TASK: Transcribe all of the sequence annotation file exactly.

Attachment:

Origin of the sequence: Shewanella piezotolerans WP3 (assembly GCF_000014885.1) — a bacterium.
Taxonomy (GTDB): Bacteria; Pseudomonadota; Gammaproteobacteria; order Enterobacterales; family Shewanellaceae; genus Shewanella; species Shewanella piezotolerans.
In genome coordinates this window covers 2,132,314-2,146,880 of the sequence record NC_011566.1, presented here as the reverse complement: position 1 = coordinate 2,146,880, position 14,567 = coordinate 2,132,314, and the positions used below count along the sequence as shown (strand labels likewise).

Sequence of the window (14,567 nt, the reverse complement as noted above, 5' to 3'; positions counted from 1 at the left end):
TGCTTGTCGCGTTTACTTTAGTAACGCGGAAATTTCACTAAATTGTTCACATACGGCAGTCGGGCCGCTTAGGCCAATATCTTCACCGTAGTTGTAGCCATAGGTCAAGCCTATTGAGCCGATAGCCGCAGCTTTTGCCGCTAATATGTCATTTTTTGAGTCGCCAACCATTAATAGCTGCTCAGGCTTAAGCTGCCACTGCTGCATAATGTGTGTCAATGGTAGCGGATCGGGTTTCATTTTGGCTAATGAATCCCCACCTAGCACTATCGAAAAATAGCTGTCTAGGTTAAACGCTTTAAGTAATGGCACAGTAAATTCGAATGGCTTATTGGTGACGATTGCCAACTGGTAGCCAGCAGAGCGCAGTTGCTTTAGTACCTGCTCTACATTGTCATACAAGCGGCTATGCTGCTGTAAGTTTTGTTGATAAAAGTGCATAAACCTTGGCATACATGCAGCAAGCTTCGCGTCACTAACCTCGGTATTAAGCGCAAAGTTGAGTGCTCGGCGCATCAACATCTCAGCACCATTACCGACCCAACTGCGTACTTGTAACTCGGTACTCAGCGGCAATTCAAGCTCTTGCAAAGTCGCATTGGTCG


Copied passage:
Origin of the sequence: Shewanella piezotolerans WP3 (assembly GCF_000014885.1) — a bacterium.
Taxonomy (GTDB): Bacteria; Pseudomonadota; Gammaproteobacteria; order Enterobacterales; family Shewanellaceae; genus Shewanella; species Shewanella piezotolerans.
In genome coordinates this window covers 2,132,314-2,146,880 of the sequence record NC_011566.1, presented here as the reverse complement: position 1 = coordinate 2,146,880, position 14,567 = coordinate 2,132,314, and the positions used below count along the sequence as shown (strand labels likewise).

Sequence of the window (14,567 nt, the reverse complement as noted above, 5' to 3'; positions counted from 1 at the left end):
TGCTTGTCGCGTTTACTTTAGTAACGCGGAAATTTCACTAAATTGTTCACATACGGCAGTCGGGCCGCTTAGGCCAATATCTTCACCGTAGTTGTAGCCATAGGTCAAGCCTATTGAGCCGATAGCCGCAGCTTTTGCCGCTAATATGTCATTTTTTGAGTCGCCAACCATTAATAGCTGCTCAGGCTTAAGCTGCCACTGCTGCATAATGTGTGTCAATGGTAGCGGATCGGGTTTCATTTTGGCTAATGAATCCCCACCTAGCACTATCGAAAAATAGCTGTCTAGGTTAAACGCTTTAAGTAATGGCACAGTAAATTCGAATGGCTTATTGGTGACGATTGCCAACTGGTAGCCAGCAGAGCGCAGTTGCTTTAGTACCTGCTCTACATTGTCATACAAGCGGCTATGCTGCTGTAAGTTTTGTTGATAAAAGTGCATAAACCTTGGCATACATGCAGCAAGCTTCGCGTCACTAACCTCGGTATTAAGCGCAAAGTTGAGTGCTCGGCGCATCAACATCTCAGCACCATTACCGACCCAACTGCGTACTTGTAACTCGGTACTCAGCGGCAATTCAAGCTCTTGCAAAGTCGCATTGGTCG